Sep 062019


Building on the strength of their slaughtering 2018 debut demo, the Belgian black/death band Dikasterion have escaped Hell again, and brought much of Hell with them in a new two-track release coming our way via Amor Fati Productions on September 9th — next Monday. If you think those references to hellish power were exaggerations, just listen to Stavelot 1597 / Rome 897 (which we’re giving you the chance to do a bit further on in this post).

Only two songs long, this is the kind of pull-no-punches barbarity capable of leaving a listener mind-mangled but crackling with electricity and wishing it were longer. Make no mistake, it’s a cruel and ugly assault on the senses, not any kind of experience for the faint of heart. But as toxic, brutish, and maniacal as the music may be, these sulfurous, diabolical assaults get the pulse pounding with primal power.



Lacking any information about what the songs might be addressing, lyrically, I did some research. In the case of “Stavelot 1597“, I discovered that in that year there occurred a trial in the Benedictine abbey of Stavelot, in which a monk was accused of conspiring with satanic forces in the practice of black magic, which had caused the illness and death of other monks. After the trial, the condemned man was beheaded forthwith.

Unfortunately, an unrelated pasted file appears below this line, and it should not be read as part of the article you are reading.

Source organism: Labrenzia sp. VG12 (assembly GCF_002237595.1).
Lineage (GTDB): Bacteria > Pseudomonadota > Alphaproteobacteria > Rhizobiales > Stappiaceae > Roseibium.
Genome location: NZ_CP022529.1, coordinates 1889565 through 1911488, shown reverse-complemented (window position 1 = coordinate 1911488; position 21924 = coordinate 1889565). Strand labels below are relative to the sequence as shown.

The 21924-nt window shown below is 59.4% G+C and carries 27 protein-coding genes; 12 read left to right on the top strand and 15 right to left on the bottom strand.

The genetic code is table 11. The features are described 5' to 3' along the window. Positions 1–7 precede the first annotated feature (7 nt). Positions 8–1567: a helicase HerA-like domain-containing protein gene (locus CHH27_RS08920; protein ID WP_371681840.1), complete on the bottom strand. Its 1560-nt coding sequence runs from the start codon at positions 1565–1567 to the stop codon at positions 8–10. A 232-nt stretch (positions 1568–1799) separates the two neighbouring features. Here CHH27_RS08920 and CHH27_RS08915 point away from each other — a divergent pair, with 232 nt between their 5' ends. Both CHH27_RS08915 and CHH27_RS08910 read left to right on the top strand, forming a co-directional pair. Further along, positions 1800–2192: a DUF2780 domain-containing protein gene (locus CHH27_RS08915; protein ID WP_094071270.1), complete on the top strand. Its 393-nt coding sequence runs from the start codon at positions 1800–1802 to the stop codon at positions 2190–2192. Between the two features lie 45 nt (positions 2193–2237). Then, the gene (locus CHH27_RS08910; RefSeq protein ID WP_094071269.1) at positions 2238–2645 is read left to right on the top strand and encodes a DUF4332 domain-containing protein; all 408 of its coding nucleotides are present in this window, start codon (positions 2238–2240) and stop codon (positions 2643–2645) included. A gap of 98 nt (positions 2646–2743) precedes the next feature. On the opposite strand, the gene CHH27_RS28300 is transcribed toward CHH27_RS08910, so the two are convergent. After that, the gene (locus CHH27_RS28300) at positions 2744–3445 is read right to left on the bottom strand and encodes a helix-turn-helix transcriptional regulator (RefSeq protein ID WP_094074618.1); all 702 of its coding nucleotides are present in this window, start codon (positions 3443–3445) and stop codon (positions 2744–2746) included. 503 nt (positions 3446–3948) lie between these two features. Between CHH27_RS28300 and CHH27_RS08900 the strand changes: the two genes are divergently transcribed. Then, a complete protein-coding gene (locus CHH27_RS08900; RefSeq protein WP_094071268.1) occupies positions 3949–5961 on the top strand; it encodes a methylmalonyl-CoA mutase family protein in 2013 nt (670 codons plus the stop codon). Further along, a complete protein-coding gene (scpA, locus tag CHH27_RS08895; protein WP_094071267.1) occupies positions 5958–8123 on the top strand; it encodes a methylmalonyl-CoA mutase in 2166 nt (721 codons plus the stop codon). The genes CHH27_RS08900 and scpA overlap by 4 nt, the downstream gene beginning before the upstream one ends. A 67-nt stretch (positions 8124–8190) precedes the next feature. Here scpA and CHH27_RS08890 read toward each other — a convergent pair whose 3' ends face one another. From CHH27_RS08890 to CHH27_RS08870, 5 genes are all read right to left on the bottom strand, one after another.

As for the other song on this release, “Rome 897“, I learned about the macabre “Cadaver Synod” which took place in that city in that year. It involved an ecclesiastical trial of Pope Formosus, held in the Basilica of St. John Lateran in Rome, a trial that occurred after Formosus had died. According to this source, Pope Stephen VI ordered that the corpse of his predecessor be removed from its tomb and brought to the papal court for judgment, where the corpse was interrogated while propped upon a throne. Eventually, the corpse was found guilty. “[A]fter having the corpse stripped of its papal vestments, Stephen then cut off the three fingers of the right hand that it had used in life for blessings… The body was finally interred in a graveyard for foreigners, only to be dug up once again, tied to weights, and cast into the Tiber River”.


As for the music accompanying these tales, a terrifically nasty and distorted riff begins “Stavelot 1597“, seething with a mixture of gnashing fury and cold cruelty, joined by caustic goblin shrieks that are not one whit less furious. The drums batter and pound, the riffing morphs into toxic, brazen blasts of sound and then becomes a burning flame of ecstatic delirium. As the music segues back into those tyrannical blasts, a fretburning solo sends chills up and down the spine, leading into a paroxysm of roiling, raking guitars and unhinged vocal excess, and then a juggernaut of clobbering percussion and heaving, violent chords.

A livid, boiling riff sets “Rome 897” off on a blazing course immediately, but as in the first song, Dikasterion are in constant flux, the drummer veering sharply from thunderous fusillades to skull-slamming marches (and a lot more), the miasmic guitar sounds shifting from bloody rampant mayhem to the poisonous tones of abysmal degradation, the vocalist venting enraged tirades but also unhinged screams.

Hellish indeed, and hellishly good.


Amor Fati will release this shuddering duo of songs on 7″ vinyl. It will become available for order by Monday at these locations:




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